I find it interesting that during the most comprehensive restructuring of our financial system since the Great Depression—which had record levels of foreclosures as well— the base text does nothing to help struggling homeowners on Main Street. Now, the House offer for Title XIV does include a provision I authored with Chairman Frank to provide $3 billion for loans to help unemployed homeowners make their mortgage payments, and while I hope the Senate accepts our offer, that assistance will only help to solve part of the problem.
In order to truly help homeowners and end foreclosures, we must tackle the heart of the problem. The problem is that homeowners are at the mercy of their mortgage servicers because loan modifications are provided at the discretion of the servicer. The only way to help homeowners is to mandate loss mitigation activities, including loan modifi cations such as principal reduction.
Research has consistently shown that principal reduction is the most effective means of providing a sustainable loan modification for a borrower. For example, according to a 2009 study by the Federal Reserve Bank of New York, when a borrower’s monthly mortgage payment is reduced by 25 percent through interest rate reduction, the borrower is 11 percent less likely to default within one year. However, if the same borrower’s monthly payment reduced by 25 percent through principal reduction, the chance of the borrower redefaulting falls by nearly 27 percent. With one in 4 homeowners underwater on their loans, principal reduction must be considered as a viable means of loan modification.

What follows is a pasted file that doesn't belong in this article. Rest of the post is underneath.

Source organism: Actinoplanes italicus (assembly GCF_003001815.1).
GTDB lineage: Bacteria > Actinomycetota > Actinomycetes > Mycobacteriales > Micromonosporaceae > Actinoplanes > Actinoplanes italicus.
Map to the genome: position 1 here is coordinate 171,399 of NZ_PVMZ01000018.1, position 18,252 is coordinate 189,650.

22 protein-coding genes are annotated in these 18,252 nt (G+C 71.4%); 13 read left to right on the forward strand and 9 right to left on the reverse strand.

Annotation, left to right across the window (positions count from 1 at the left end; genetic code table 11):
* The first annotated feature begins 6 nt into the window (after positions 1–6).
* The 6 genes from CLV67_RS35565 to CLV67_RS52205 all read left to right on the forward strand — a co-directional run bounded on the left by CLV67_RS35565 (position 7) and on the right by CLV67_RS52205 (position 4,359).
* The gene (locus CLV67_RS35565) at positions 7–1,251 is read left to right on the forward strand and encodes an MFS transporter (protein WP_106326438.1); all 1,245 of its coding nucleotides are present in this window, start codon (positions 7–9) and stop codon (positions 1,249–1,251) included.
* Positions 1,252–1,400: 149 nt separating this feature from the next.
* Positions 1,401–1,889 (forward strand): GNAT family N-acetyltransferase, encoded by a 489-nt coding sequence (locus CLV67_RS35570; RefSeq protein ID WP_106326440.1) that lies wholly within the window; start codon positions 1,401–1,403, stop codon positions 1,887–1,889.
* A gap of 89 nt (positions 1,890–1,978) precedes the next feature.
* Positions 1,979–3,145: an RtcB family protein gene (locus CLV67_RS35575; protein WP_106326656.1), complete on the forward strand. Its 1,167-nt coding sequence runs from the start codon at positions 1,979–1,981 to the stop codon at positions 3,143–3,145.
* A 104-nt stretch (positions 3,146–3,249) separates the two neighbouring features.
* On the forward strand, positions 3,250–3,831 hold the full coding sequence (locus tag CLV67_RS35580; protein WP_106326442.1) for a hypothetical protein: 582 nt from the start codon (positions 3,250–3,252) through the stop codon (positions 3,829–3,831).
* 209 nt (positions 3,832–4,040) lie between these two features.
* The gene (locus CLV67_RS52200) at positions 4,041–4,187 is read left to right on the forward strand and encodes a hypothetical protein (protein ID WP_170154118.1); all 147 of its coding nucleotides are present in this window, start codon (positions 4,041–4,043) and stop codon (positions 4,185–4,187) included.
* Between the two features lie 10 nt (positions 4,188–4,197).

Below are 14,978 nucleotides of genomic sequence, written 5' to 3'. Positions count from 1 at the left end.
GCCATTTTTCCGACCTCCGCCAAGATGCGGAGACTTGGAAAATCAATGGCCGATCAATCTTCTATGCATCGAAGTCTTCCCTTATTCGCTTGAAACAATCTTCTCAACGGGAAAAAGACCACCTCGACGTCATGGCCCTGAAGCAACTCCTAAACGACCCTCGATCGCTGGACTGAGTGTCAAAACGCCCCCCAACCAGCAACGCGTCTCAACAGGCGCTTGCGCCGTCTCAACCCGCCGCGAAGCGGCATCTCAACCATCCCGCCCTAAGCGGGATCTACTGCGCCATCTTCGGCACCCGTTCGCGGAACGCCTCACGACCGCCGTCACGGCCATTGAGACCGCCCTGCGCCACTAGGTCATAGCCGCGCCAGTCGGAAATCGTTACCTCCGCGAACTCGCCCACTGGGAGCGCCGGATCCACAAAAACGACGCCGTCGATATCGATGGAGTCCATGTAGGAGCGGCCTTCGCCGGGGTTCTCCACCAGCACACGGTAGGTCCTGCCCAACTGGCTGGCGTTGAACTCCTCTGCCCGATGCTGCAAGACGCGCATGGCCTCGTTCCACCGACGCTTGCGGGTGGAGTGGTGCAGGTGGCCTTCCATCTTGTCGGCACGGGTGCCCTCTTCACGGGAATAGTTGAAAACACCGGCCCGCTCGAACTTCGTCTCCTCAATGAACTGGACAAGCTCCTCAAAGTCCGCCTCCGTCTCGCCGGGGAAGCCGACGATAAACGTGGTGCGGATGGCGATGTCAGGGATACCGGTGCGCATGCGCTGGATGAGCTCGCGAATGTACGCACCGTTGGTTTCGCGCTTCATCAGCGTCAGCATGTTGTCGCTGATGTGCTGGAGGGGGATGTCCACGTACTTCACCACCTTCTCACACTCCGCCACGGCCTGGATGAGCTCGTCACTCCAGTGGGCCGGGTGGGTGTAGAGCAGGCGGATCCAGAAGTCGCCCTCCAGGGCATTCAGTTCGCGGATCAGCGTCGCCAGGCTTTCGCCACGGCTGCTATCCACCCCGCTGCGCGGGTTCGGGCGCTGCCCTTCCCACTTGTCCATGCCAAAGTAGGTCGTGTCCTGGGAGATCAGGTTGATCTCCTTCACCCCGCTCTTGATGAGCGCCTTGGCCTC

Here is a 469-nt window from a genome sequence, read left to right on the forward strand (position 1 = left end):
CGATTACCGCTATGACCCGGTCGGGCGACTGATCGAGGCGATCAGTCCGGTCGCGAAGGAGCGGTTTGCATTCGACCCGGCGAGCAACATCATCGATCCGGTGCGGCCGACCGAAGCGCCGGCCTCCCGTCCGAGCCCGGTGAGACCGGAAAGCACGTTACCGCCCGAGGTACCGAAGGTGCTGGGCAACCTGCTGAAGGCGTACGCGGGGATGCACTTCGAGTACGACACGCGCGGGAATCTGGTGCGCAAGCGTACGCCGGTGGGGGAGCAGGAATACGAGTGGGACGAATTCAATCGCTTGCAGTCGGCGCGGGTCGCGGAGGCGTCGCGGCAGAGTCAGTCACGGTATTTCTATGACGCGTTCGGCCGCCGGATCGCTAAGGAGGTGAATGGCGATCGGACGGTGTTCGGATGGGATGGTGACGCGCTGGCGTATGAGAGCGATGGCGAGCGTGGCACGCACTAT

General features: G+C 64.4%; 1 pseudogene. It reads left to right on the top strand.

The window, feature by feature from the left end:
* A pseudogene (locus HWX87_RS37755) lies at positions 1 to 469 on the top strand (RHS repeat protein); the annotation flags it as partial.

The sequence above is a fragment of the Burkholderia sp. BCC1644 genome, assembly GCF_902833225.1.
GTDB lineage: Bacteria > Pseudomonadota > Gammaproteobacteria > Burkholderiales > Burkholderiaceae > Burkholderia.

Voluntary programs don’t work. I’m going to speak honestly: HAMP was written by the Treasury and the servicers. They’re not doing anything in that program that they don’t want to do. And that’s why the program isn’t working. Every week my office gets dozens of calls from homeowners who have had servicers lose their paperwork, give them incorrect information or outright lie to them, offer them modifications that would lead to them owing more on their loan or making more in mortgage payments, deny them for HAMP modifications, initiate foreclosure proceedings on them while they are waiting for a modification… the list goes on and on.